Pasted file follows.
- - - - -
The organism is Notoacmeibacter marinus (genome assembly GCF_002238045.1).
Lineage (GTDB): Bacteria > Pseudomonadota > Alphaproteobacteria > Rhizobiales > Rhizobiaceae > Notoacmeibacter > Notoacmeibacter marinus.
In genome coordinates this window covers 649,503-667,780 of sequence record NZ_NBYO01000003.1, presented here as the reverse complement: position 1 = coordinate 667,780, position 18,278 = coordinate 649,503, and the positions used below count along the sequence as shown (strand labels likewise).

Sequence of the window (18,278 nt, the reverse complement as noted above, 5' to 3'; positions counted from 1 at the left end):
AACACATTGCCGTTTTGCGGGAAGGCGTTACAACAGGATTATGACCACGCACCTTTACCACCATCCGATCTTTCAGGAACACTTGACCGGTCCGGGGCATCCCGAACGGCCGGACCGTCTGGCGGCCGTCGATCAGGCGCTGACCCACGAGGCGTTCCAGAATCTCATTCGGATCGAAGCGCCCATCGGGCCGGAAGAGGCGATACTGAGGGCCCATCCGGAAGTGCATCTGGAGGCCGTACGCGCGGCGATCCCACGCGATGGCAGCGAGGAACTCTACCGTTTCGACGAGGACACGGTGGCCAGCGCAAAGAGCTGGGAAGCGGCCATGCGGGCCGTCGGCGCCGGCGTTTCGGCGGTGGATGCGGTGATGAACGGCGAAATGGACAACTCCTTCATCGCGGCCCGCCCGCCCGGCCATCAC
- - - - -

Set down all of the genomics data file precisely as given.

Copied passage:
The organism is Notoacmeibacter marinus (genome assembly GCF_002238045.1).
Lineage (GTDB): Bacteria > Pseudomonadota > Alphaproteobacteria > Rhizobiales > Rhizobiaceae > Notoacmeibacter > Notoacmeibacter marinus.
In genome coordinates this window covers 649,503-667,780 of sequence record NZ_NBYO01000003.1, presented here as the reverse complement: position 1 = coordinate 667,780, position 18,278 = coordinate 649,503, and the positions used below count along the sequence as shown (strand labels likewise).

Sequence of the window (18,278 nt, the reverse complement as noted above, 5' to 3'; positions counted from 1 at the left end):
AACACATTGCCGTTTTGCGGGAAGGCGTTACAACAGGATTATGACCACGCACCTTTACCACCATCCGATCTTTCAGGAACACTTGACCGGTCCGGGGCATCCCGAACGGCCGGACCGTCTGGCGGCCGTCGATCAGGCGCTGACCCACGAGGCGTTCCAGAATCTCATTCGGATCGAAGCGCCCATCGGGCCGGAAGAGGCGATACTGAGGGCCCATCCGGAAGTGCATCTGGAGGCCGTACGCGCGGCGATCCCACGCGATGGCAGCGAGGAACTCTACCGTTTCGACGAGGACACGGTGGCCAGCGCAAAGAGCTGGGAAGCGGCCATGCGGGCCGTCGGCGCCGGCGTTTCGGCGGTGGATGCGGTGATGAACGGCGAAATGGACAACTCCTTCATCGCGGCCCGCCCGCCCGGCCATCAC